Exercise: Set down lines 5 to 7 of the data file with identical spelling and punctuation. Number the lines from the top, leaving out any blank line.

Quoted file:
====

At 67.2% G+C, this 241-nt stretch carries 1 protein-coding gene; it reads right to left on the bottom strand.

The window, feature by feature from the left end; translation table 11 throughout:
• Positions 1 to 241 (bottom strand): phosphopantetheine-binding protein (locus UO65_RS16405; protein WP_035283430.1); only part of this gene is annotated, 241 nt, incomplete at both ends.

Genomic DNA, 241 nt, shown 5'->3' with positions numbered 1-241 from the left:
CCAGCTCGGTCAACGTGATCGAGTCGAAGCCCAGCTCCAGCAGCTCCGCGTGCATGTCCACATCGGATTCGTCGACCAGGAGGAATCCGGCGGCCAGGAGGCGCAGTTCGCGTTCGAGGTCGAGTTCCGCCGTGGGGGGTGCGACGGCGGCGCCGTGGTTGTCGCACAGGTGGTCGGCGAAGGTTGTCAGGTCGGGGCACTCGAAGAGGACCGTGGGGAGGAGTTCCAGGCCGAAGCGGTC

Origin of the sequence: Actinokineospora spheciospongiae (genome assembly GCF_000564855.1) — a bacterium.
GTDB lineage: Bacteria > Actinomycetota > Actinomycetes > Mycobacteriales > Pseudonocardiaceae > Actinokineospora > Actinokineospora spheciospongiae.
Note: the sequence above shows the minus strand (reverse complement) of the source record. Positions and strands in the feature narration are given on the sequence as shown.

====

CCAGCTCGGTCAACGTGATCGAGTCGAAGCCCAGCTCCAGCAGCTCCGCGTGCATGTCCACATCGGATTCGTCGACCAGGAGGAATCCGGCGGCCAGGAGGCGCAGTTCGCGTTCGAGGTCGAGTTCCGCCGTGGGGGGTGCGACGGCGGCGCCGTGGTTGTCGCACAGGTGGTCGGCGAAGGTTGTCAGGTCGGGGCACTCGAAGAGGACCGTGGGGAGGAGTTCCAGGCCGAAGCGGTC

Origin of the sequence: Actinokineospora spheciospongiae (genome assembly GCF_000564855.1) — a bacterium.
GTDB lineage: Bacteria > Actinomycetota > Actinomycetes > Mycobacteriales > Pseudonocardiaceae > Actinokineospora > Actinokineospora spheciospongiae.